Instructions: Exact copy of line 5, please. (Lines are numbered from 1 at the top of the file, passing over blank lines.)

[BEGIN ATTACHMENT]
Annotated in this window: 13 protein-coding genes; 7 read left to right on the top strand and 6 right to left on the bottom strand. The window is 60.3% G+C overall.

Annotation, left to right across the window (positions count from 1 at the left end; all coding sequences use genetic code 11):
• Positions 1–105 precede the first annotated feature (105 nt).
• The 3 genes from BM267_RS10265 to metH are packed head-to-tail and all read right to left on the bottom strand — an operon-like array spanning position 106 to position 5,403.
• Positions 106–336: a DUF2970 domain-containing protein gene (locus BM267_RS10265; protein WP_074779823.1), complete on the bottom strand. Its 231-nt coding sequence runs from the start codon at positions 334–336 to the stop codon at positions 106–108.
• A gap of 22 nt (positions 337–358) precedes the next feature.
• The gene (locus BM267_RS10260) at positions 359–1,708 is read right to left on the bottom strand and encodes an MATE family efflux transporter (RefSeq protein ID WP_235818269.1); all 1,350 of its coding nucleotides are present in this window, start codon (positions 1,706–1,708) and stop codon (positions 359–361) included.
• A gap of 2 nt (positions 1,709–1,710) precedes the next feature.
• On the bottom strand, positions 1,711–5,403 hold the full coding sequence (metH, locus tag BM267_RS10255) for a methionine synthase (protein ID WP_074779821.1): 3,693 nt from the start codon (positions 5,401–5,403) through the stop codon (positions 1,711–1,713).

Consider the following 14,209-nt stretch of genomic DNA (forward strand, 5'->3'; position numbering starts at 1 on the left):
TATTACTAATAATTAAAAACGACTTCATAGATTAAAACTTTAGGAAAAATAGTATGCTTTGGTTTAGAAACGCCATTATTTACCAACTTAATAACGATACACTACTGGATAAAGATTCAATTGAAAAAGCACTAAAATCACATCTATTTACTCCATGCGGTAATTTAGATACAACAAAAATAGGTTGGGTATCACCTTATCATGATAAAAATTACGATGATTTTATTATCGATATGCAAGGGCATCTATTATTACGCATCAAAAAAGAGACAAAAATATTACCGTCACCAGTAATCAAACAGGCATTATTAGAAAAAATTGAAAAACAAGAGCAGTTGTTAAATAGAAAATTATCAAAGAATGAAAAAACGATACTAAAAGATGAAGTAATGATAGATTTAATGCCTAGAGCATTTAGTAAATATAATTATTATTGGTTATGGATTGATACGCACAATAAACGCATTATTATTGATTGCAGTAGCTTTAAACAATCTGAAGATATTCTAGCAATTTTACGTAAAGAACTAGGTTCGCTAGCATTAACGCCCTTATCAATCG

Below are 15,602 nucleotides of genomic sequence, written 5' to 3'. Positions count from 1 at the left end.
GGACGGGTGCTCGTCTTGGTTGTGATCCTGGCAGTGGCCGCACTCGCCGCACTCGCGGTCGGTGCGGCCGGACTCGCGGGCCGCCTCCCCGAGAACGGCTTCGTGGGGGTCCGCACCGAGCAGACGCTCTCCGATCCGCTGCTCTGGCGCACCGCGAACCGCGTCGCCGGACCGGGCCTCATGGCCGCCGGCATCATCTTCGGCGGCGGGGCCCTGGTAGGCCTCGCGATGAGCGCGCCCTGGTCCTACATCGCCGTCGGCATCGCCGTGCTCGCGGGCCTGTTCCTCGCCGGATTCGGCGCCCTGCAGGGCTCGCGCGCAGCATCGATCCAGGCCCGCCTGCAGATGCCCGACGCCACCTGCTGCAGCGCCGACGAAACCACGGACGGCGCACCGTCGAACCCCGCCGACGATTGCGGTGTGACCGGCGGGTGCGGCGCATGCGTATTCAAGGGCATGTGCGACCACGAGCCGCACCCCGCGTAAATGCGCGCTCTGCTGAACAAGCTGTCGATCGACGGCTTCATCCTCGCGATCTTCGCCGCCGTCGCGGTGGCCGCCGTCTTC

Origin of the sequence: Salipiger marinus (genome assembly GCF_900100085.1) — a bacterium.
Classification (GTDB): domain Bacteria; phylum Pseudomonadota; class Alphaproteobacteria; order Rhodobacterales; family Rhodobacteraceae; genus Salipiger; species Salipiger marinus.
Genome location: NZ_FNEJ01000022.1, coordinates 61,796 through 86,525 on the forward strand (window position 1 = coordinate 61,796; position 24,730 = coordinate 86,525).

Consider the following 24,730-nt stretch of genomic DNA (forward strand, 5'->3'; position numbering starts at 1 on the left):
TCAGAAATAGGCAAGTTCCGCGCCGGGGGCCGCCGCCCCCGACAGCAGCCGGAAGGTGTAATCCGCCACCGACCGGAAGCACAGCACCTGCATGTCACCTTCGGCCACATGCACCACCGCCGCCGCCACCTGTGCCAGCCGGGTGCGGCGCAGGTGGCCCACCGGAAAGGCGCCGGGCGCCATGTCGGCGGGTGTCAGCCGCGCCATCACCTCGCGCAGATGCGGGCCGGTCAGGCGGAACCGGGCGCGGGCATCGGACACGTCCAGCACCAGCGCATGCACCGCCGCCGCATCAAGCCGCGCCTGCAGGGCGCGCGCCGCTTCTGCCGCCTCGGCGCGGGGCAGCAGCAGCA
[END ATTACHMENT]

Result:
• Positions 106–336: a DUF2970 domain-containing protein gene (locus BM267_RS10265; protein WP_074779823.1), complete on the bottom strand. Its 231-nt coding sequence runs from the start codon at positions 334–336 to the stop codon at positions 106–108.